The American International Group is rapidly running through $123 billion in emergency lending provided by the Federal Reserve, raising questions about how a company claiming to be solvent in September could have developed such a big hole by October. Some analysts say at least part of the shortfall must have been there all along, hidden by irregular accounting.
“You don’t just suddenly lose $120 billion overnight,” said Donn Vickrey of Gradient Analytics, an independent securities research firm in Scottsdale, Ariz.
Mr. Vickrey says he believes AIG must have already accumulated tens of billions of dollars worth of losses by mid-September, when it came close to collapse and received an $85 billion emergency line of credit by the Fed. That loan was later supplemented by a $38 billion lending facility.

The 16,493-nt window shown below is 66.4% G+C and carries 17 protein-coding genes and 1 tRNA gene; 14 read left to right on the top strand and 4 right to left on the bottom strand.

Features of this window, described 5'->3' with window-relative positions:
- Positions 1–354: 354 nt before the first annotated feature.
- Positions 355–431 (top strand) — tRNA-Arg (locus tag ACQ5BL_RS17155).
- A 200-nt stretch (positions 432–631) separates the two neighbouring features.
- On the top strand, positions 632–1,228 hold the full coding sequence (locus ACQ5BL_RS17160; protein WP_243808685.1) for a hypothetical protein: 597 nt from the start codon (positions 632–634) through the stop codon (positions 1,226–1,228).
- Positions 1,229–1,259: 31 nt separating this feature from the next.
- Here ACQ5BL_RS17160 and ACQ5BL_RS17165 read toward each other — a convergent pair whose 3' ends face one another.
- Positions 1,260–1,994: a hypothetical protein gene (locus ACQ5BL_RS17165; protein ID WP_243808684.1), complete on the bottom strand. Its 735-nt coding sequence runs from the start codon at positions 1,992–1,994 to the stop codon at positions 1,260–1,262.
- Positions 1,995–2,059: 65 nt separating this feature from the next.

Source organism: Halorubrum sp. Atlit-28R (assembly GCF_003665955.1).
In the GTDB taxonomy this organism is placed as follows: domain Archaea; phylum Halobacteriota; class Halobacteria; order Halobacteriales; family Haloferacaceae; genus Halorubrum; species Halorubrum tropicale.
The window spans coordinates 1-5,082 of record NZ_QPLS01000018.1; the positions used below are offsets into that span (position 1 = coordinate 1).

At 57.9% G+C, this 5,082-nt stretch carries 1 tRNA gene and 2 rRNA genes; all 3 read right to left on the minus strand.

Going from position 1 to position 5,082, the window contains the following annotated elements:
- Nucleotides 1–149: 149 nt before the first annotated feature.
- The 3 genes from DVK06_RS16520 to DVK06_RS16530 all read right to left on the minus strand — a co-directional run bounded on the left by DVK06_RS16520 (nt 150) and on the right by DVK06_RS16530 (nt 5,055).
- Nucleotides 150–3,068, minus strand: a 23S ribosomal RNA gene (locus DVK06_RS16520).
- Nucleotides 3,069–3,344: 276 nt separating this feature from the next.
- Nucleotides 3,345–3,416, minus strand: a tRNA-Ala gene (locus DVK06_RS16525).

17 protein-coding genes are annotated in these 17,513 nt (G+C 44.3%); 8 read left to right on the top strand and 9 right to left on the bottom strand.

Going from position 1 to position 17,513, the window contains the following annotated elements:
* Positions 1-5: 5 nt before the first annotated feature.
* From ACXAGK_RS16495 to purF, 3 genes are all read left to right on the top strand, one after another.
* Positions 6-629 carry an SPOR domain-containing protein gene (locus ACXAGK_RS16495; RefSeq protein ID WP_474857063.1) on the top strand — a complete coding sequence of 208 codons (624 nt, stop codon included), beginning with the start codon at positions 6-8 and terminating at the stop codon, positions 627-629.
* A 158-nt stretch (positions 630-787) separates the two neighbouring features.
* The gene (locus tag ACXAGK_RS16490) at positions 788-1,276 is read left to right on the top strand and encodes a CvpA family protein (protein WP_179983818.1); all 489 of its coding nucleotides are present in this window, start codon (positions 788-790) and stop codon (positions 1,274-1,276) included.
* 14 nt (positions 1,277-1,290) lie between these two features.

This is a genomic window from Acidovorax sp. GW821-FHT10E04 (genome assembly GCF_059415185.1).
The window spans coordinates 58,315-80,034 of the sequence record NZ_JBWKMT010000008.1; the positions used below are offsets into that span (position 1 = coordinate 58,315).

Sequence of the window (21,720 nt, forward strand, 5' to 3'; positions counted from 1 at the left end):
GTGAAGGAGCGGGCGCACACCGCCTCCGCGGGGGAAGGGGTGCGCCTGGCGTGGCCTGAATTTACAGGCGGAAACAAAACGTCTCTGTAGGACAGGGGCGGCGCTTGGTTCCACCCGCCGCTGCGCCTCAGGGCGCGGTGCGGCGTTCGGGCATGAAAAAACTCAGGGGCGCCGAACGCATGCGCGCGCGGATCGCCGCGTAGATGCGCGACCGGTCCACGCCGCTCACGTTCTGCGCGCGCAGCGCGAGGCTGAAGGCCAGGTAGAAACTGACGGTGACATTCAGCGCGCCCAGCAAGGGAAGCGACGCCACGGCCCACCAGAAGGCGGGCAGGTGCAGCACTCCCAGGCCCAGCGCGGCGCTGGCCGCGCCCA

But losses on that scale do not show up in the company’s financial filings. Instead, AIG replenished its capital by issuing $20 billion in stock and debt in May and reassured investors that it had an ample cushion. It also said that it was making its accounting more precise.
Mr. Vickery and other analysts are examining the company’s disclosures for clues that the cushion was threadbare and that company officials knew they had major losses months before the bailout.Page 1 of 10 | Next Page